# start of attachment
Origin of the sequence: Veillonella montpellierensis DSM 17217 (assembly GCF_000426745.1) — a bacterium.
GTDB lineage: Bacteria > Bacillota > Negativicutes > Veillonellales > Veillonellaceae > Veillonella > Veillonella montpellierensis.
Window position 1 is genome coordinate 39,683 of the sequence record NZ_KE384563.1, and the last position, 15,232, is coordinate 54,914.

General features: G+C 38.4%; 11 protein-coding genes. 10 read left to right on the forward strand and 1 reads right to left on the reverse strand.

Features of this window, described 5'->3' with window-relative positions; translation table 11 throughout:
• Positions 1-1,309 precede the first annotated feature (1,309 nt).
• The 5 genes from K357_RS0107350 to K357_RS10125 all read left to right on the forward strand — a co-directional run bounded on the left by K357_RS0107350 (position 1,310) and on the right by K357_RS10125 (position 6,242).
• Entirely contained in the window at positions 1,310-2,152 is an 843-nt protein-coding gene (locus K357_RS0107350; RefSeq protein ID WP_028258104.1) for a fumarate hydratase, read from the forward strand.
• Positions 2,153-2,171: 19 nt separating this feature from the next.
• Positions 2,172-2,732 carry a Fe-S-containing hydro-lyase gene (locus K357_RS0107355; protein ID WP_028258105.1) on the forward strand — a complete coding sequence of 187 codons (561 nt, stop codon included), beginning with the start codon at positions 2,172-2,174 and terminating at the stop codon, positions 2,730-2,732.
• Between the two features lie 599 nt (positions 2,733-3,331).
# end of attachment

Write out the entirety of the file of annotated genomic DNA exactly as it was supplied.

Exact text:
Origin of the sequence: Veillonella montpellierensis DSM 17217 (assembly GCF_000426745.1) — a bacterium.
GTDB lineage: Bacteria > Bacillota > Negativicutes > Veillonellales > Veillonellaceae > Veillonella > Veillonella montpellierensis.
Window position 1 is genome coordinate 39,683 of the sequence record NZ_KE384563.1, and the last position, 15,232, is coordinate 54,914.

General features: G+C 38.4%; 11 protein-coding genes. 10 read left to right on the forward strand and 1 reads right to left on the reverse strand.

Features of this window, described 5'->3' with window-relative positions; translation table 11 throughout:
• Positions 1-1,309 precede the first annotated feature (1,309 nt).
• The 5 genes from K357_RS0107350 to K357_RS10125 all read left to right on the forward strand — a co-directional run bounded on the left by K357_RS0107350 (position 1,310) and on the right by K357_RS10125 (position 6,242).
• Entirely contained in the window at positions 1,310-2,152 is an 843-nt protein-coding gene (locus K357_RS0107350; RefSeq protein ID WP_028258104.1) for a fumarate hydratase, read from the forward strand.
• Positions 2,153-2,171: 19 nt separating this feature from the next.
• Positions 2,172-2,732 carry a Fe-S-containing hydro-lyase gene (locus K357_RS0107355; protein ID WP_028258105.1) on the forward strand — a complete coding sequence of 187 codons (561 nt, stop codon included), beginning with the start codon at positions 2,172-2,174 and terminating at the stop codon, positions 2,730-2,732.
• Between the two features lie 599 nt (positions 2,733-3,331).